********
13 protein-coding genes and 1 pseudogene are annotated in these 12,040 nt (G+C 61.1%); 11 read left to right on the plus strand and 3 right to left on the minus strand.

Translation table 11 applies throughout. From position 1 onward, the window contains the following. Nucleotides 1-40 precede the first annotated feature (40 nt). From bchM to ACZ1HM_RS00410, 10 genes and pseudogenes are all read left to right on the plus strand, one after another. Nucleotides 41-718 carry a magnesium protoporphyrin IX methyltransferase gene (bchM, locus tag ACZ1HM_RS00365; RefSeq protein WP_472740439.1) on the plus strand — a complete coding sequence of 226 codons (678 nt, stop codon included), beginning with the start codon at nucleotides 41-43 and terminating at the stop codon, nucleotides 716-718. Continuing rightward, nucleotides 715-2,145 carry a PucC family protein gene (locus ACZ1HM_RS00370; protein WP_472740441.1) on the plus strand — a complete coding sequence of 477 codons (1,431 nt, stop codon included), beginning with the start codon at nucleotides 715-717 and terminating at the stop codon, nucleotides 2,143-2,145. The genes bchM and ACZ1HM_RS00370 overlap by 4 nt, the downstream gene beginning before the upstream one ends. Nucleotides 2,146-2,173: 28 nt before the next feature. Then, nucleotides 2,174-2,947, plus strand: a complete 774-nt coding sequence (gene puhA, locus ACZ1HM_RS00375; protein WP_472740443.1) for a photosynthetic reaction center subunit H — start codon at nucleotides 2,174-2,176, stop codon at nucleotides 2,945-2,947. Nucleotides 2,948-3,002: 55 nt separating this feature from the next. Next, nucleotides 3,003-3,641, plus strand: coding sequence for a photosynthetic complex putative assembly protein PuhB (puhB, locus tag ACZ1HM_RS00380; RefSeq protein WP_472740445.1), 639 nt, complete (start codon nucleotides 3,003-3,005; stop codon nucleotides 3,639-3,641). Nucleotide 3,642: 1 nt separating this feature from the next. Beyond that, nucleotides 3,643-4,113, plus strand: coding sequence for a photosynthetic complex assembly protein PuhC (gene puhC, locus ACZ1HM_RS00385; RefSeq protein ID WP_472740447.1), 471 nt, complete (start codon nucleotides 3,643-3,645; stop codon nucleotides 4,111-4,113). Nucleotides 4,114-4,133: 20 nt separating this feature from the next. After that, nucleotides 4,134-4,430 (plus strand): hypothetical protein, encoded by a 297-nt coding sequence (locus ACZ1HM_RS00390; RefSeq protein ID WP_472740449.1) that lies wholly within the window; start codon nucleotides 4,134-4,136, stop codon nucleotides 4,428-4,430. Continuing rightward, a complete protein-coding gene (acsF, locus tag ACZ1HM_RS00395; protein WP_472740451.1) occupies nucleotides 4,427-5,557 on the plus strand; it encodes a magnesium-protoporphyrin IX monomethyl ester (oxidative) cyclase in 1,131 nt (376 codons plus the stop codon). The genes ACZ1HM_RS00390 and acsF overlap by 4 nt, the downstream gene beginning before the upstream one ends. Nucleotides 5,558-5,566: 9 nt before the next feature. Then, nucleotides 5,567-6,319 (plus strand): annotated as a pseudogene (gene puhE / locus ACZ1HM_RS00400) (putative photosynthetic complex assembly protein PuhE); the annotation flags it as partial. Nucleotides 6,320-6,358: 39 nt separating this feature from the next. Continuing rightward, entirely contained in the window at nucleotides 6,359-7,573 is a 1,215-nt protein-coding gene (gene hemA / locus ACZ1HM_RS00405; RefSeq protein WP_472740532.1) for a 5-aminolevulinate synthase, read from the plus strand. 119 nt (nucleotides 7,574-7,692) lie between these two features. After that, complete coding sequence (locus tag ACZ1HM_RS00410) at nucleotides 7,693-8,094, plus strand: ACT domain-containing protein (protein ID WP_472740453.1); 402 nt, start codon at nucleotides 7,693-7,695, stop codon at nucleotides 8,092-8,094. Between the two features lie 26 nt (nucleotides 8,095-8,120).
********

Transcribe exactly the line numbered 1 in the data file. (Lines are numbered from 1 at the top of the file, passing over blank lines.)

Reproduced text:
13 protein-coding genes and 1 pseudogene are annotated in these 12,040 nt (G+C 61.1%); 11 read left to right on the plus strand and 3 right to left on the minus strand.